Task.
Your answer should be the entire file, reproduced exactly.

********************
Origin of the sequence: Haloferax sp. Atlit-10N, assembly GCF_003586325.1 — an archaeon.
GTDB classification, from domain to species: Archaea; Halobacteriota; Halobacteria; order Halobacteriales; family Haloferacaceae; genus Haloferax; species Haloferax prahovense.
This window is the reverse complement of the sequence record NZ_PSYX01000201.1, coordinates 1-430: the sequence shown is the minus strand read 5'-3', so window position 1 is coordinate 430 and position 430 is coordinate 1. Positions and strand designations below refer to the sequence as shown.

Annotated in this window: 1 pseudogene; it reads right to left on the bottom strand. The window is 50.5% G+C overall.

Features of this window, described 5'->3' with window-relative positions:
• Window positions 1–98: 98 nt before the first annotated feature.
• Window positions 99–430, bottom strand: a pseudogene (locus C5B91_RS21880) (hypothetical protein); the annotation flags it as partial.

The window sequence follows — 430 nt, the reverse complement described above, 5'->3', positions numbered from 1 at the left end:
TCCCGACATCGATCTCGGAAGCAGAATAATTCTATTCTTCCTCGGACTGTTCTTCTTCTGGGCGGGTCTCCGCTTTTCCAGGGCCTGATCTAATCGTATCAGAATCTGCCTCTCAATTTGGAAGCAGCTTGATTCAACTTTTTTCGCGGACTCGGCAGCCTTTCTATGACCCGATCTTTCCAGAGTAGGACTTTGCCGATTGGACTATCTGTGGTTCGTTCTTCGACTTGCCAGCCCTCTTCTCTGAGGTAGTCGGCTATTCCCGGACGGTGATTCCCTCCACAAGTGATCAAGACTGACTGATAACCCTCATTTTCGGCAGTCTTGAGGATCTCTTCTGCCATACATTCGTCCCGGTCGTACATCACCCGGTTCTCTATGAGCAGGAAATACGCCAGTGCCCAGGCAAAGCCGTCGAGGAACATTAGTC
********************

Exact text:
Origin of the sequence: Haloferax sp. Atlit-10N, assembly GCF_003586325.1 — an archaeon.
GTDB classification, from domain to species: Archaea; Halobacteriota; Halobacteria; order Halobacteriales; family Haloferacaceae; genus Haloferax; species Haloferax prahovense.
This window is the reverse complement of the sequence record NZ_PSYX01000201.1, coordinates 1-430: the sequence shown is the minus strand read 5'-3', so window position 1 is coordinate 430 and position 430 is coordinate 1. Positions and strand designations below refer to the sequence as shown.

Annotated in this window: 1 pseudogene; it reads right to left on the bottom strand. The window is 50.5% G+C overall.

Features of this window, described 5'->3' with window-relative positions:
• Window positions 1–98: 98 nt before the first annotated feature.
• Window positions 99–430, bottom strand: a pseudogene (locus C5B91_RS21880) (hypothetical protein); the annotation flags it as partial.

The window sequence follows — 430 nt, the reverse complement described above, 5'->3', positions numbered from 1 at the left end:
TCCCGACATCGATCTCGGAAGCAGAATAATTCTATTCTTCCTCGGACTGTTCTTCTTCTGGGCGGGTCTCCGCTTTTCCAGGGCCTGATCTAATCGTATCAGAATCTGCCTCTCAATTTGGAAGCAGCTTGATTCAACTTTTTTCGCGGACTCGGCAGCCTTTCTATGACCCGATCTTTCCAGAGTAGGACTTTGCCGATTGGACTATCTGTGGTTCGTTCTTCGACTTGCCAGCCCTCTTCTCTGAGGTAGTCGGCTATTCCCGGACGGTGATTCCCTCCACAAGTGATCAAGACTGACTGATAACCCTCATTTTCGGCAGTCTTGAGGATCTCTTCTGCCATACATTCGTCCCGGTCGTACATCACCCGGTTCTCTATGAGCAGGAAATACGCCAGTGCCCAGGCAAAGCCGTCGAGGAACATTAGTC